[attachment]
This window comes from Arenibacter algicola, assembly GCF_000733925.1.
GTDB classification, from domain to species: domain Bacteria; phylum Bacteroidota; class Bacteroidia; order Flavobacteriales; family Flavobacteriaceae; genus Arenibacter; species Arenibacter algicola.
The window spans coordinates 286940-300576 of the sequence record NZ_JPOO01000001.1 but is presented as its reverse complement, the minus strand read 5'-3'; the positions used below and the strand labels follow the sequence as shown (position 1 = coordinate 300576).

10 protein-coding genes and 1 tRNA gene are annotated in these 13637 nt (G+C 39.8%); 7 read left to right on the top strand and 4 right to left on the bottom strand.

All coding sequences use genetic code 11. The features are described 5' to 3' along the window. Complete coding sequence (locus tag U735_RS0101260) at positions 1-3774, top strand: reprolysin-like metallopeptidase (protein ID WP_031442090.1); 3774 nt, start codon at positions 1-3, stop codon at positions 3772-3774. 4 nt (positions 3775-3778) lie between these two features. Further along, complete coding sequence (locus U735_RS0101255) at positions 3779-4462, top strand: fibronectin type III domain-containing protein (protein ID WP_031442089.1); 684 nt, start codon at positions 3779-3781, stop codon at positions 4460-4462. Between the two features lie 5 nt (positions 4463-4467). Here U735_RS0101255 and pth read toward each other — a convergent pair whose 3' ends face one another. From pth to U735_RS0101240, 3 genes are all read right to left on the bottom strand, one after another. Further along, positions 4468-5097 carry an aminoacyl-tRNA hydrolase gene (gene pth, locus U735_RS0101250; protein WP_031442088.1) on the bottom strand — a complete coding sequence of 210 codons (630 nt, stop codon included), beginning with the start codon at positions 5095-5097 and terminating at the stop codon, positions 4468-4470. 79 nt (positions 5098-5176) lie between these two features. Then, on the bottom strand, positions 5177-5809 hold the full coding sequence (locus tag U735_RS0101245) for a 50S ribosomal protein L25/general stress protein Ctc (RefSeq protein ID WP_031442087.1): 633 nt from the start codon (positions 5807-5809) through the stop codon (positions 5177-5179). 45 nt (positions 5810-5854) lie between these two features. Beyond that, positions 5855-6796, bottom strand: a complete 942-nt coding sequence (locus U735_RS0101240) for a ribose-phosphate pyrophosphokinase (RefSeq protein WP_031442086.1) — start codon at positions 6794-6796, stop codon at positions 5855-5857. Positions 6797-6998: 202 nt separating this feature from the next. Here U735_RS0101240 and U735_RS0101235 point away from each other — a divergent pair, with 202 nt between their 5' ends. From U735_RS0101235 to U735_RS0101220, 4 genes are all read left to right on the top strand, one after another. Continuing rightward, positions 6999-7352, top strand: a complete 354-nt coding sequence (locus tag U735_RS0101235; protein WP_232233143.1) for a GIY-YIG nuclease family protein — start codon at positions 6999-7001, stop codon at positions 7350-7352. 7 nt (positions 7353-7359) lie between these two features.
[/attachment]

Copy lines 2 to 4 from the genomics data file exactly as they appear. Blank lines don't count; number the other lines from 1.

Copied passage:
GTDB classification, from domain to species: domain Bacteria; phylum Bacteroidota; class Bacteroidia; order Flavobacteriales; family Flavobacteriaceae; genus Arenibacter; species Arenibacter algicola.
The window spans coordinates 286940-300576 of the sequence record NZ_JPOO01000001.1 but is presented as its reverse complement, the minus strand read 5'-3'; the positions used below and the strand labels follow the sequence as shown (position 1 = coordinate 300576).

10 protein-coding genes and 1 tRNA gene are annotated in these 13637 nt (G+C 39.8%); 7 read left to right on the top strand and 4 right to left on the bottom strand.